Game Shows 
  • Any game show that makes use of the Prisoner's Dilemma mechanic is bound to be reviled for that rule alone. The first show that had this was Shafted. At the end of the game, the two remaining players secretly decided amongst each other whether to share an accumulated pot 50/50 or shaft their opponent taking it for themselves. The contestant who picked shaft got the entire earnings if the opponent picked share. If both players picked shaft, they left the studio with nothing. Shafted got the shaft after four episodes with viewers shocked to see such a premise that encouraged lying and backstabbing. Despite this, other shows later in the 21st century adopted the Prisoner's Dilemma gimmick. Golden Balls and Take It All had this feature at the end of each show while Friend or Foe? used it on every contestant who played.
  • In Final Jeopardy!, the last round in Jeopardy!, contestants use electronic pens to write down what they think is the correct response. Two rules about this have come under scrutiny by fans.
    • The first is straightforward at first glance: spelling doesn't count as long as it doesn't affect any pronunciation. Any moment where a contestant is ruled incorrect on even a slight pronunciation difference usually results in angry tweets or Facebook posts, even if it doesn't affect the outcome. The first viral case of this was on July 31, 2013, when the judges ruled against twelve-year old Thomas Hurley for misspelling the first word of "Emancipation Proclamation" as "Emanciptation". Another one happened a few months later when a defending champion was penalized for misspelling "Kazakhstan" as "Kazakhistan". On September 15, 2020, Berry Gordy was the subject to a clue and a contestant was denied credit for "Who is Barry Gordy?". That one caused debates in different American dialects pronouncing both names.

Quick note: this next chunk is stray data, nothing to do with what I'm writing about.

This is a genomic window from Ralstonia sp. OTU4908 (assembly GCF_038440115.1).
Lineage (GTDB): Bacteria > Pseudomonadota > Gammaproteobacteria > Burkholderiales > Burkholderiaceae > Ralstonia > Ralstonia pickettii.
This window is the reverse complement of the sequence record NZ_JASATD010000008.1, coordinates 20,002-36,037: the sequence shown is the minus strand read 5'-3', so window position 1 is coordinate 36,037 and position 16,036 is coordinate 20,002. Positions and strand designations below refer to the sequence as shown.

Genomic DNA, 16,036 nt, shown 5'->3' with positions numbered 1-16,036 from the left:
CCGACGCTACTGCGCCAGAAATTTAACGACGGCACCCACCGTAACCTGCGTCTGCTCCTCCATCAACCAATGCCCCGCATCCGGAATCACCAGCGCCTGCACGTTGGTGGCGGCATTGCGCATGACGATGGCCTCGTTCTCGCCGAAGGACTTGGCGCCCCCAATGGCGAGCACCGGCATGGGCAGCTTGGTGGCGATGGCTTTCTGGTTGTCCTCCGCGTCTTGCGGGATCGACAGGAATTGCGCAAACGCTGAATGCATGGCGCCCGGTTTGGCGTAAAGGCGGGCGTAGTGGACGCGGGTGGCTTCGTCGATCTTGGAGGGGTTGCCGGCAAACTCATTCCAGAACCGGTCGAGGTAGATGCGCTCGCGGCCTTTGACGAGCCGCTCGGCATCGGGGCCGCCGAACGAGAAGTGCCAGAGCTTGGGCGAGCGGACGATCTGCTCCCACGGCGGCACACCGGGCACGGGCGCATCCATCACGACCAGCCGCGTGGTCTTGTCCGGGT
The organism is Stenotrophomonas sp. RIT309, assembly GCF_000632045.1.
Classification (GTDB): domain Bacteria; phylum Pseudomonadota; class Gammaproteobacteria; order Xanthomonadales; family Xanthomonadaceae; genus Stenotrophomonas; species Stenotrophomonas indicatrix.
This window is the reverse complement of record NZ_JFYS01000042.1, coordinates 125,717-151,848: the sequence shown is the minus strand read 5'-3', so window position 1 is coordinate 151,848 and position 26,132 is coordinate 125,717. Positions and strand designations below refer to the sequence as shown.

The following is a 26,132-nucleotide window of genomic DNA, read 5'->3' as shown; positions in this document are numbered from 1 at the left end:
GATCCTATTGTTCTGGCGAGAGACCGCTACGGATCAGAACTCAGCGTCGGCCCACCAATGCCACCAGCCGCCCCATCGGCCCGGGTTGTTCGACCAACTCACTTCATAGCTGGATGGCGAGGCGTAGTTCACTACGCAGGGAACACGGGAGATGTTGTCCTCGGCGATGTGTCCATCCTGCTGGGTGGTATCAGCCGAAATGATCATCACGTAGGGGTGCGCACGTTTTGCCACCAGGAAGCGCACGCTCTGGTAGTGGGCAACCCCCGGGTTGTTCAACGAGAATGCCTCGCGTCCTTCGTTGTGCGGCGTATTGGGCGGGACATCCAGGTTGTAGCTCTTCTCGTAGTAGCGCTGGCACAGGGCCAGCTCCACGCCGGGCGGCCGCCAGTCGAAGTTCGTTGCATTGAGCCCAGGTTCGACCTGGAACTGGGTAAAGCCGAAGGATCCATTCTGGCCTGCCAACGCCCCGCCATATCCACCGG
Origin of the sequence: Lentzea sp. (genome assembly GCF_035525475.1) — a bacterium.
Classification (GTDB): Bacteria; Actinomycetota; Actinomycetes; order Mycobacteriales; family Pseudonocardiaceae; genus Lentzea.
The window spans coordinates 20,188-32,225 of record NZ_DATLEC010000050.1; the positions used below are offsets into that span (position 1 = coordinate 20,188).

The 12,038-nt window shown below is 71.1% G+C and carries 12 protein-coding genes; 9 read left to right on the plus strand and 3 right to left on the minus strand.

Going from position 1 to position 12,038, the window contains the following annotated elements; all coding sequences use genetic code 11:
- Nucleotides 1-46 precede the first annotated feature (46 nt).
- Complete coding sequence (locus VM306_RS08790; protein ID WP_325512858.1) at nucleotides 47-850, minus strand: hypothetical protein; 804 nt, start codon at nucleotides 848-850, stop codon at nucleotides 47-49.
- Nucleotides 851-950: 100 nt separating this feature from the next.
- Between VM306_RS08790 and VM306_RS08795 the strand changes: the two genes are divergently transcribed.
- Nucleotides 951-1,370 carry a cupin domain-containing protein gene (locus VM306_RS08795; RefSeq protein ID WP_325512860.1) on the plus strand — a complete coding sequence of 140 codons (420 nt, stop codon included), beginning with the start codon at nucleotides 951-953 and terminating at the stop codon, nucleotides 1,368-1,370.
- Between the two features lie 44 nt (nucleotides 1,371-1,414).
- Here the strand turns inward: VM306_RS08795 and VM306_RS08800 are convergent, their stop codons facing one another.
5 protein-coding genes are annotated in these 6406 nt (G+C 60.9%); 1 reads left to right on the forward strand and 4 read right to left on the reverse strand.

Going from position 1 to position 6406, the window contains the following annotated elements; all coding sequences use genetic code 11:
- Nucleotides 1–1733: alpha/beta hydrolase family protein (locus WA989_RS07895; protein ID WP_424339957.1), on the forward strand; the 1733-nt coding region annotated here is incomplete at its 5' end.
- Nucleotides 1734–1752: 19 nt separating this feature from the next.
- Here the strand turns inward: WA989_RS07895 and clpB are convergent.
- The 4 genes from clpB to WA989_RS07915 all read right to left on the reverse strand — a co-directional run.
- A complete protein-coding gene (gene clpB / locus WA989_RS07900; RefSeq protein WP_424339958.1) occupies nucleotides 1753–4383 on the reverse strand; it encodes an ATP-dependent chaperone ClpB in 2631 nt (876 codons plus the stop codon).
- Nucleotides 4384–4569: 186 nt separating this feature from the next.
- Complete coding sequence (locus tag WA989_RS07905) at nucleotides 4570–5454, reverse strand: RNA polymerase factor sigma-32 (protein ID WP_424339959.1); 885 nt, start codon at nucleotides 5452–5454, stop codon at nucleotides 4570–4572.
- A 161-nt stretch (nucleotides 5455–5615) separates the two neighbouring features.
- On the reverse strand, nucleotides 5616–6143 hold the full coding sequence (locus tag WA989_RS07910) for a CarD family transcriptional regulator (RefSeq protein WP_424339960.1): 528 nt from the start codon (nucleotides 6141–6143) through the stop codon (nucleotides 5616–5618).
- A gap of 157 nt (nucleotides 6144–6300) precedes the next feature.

• The second is about how the judges determine a complete response based on timing and how the contestants move their pens. The pens stop working once the final note of the think music plays, so a response is considered incorrect if it's incomplete. While not tested to the extent of spelling, this rule has also led to accusations of it being haphazardly applied. Two separate Final Jeopardy! clues had "Clint Eastwood" as the correct response; "Who is Clint E" was accepted, but "Who is Clint Eastwoo" was notnote . Two separate rulings in Season 38 brought this rule to the social media age. On June 17, 2022, a contestant squeezed the correct response of "Harriet Tubman", but host Mayim Bialik announced that it was not finished in time. On July 18, a contestant scribbled "Waiting for Godot?" before time expired, and it was accepted. Fans argued the latter ruling because the final word looked just as illegible. A compilation of other decisions and the impact they had on some games can be seen here.
  • An incident similar to the "Berry"/"Barry" one on Jeopardy! happened on a 1982 episode of Password Plus. Marcia Wallace contested a judgment call where her contestant's guess of "Hairy" was determined to be phonetically dissimilar to the password of "Harry". The staff not only maintained their ruling against her, they also rolled out a chalkboard which explained the pronunciation difference. Marcia was not amused.